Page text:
Letter from the Editor

When I think about diversity making an appearance in my life, the first place I think of is my very own Kirkland Costco. When I walk through the aisles, I am always amazed by the vast selection of food that was not available there ten years ago. Better yet, go out to the Southcenter Costco, where the selection puts Kirkland’s to shame. Growing up and walking through these same aisles, I do not recall having a variety of Indian, Chinese, Japanese, Middle Eastern, etc. foods available to me.

Okay, this is a pretty shallow example of seeing diversity in my life, but it points to the makeup of the greater Seattle area. Thanks to companies like Microsoft, Google, and Amazon, our region brings in the brightest minds from around the world.

Growing up in this area, I was pretty sheltered from the incredible diversity that our city has to offer us. I attended a small private school where the majority of my classmates were white and all were nominally Christian.

We took classes like World Religion and World History, but these both emphasized the historical presence of other peoples and faiths. When I graduated, my school had taught me that Islam, Buddhism, Taoism, Hinduism, and other belief systems were all faiths of the past, that these religions did not exist any longer, and that Christianity had “beat” them. It was an arrogant view and while I do believe that Christianity is the true faith, and there are real differences between Christianity and these other religions, it doesn’t mean I can deny their existence. (It boggles my mind that I can look back on my 18-year-old self and say this is what I thought given that I was 12 when 9/11 happened.)


I was not completely blind to the fact that there is an “other” out there. It just never occurred to me to be afraid of it.


But I was also very lucky growing up. My parents took my sister and me all over Europe and we hosted Japanese exchange students when I was a child. So I was not completely blind to the fact that there is an “other” out there. It just never occurred to me to be afraid of it.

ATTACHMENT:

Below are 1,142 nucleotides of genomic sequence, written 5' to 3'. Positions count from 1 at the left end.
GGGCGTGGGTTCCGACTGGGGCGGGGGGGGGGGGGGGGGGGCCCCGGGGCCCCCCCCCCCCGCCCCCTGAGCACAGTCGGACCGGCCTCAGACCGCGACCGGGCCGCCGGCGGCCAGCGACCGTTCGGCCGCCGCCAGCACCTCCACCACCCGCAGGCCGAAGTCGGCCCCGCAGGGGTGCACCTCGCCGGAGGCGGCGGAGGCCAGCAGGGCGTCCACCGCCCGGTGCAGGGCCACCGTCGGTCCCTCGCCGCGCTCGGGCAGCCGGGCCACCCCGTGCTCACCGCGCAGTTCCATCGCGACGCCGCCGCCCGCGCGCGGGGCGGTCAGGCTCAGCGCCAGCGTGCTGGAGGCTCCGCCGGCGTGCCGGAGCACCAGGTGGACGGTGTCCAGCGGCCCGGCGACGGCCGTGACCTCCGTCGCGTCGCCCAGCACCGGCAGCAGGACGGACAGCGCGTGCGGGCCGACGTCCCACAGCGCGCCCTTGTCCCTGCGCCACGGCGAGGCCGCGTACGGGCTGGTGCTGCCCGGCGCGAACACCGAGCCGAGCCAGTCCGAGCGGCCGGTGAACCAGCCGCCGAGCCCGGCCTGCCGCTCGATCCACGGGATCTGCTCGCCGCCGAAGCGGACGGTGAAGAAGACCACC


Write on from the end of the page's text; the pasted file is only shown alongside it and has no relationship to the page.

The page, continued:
I went to college and then into a semester-long study abroad program in the United Arab Emirates….that then turned into two semesters. For the first time my faith was really tested. Many of my new friends were devout Muslims: praying five times a day, the women wore hijab, and the men refused to even shake my hand, even after knowing me for a year. And they did not hesitate to ask me questions about my God and challenge my long-held assumptions. To my surprise, even my Westernized friends still maintained the truth of Islam.

I have to admit it rattled me. I had no idea how to defend my faith beyond saying, “It’s faith! I just believe it!” It may surprise you to hear that that is a less-than-impressive argument.

And they began to tell me about Islam and what they find beautiful about it. And they are right: in many ways it is a beautiful, peaceful, loving faith. The Qur’an is a beautifully written work, many ideas are the same between Christianity and Islam, and the Islam of the Qur’an and the Hadith is deeply respectful of Christians and Jews.

And so this new (to me) religion shaped the next five years of my life, and potentially will shape it more in the future. I returned to Virginia and graduated with a B.A. in International Relations in the Middle East. I then went on for my Master’s in Islam at the University of Washington. I had no career aspirations in the field, but simply wanted to learn about my brothers and sisters who confess Islam.

At this point, you’re probably wondering what is this girl doing working for a church? Well, as lovely as I find Islam, it cannot offer me what Christ can. I am offered a Father, a savior, a redeemer, and forgiveness.

But I can’t give up on my friends – or one billion people – simply because we don’t have the same beliefs.  The different ideologies, the new culture, and unique perspectives they expose me to are invaluable. It’s not my job to change their minds. All I can do is care for them as Jesus would and show them his love. My prayer is that someday we will all be part of the same body.


I am offered a Father, a savior, a redeemer, and forgiveness.


“For just as the body is one and has many members, and all the members of the body, though many, are one body, so it is with Christ. For in one Spirit we were all baptized into one body—Jews or Greeks, slaves or free—and all were made to drink of one Spirit. For the body does not consist of one member but of many. If the foot should say, “Because I am not a hand, I do not belong to the body,” that would not make it any less a part of the body. And if the ear should say, “Because I am not an eye, I do not belong to the body,” that would not make it any less a part of the body…” (Selections from 1 Corinthians 12)

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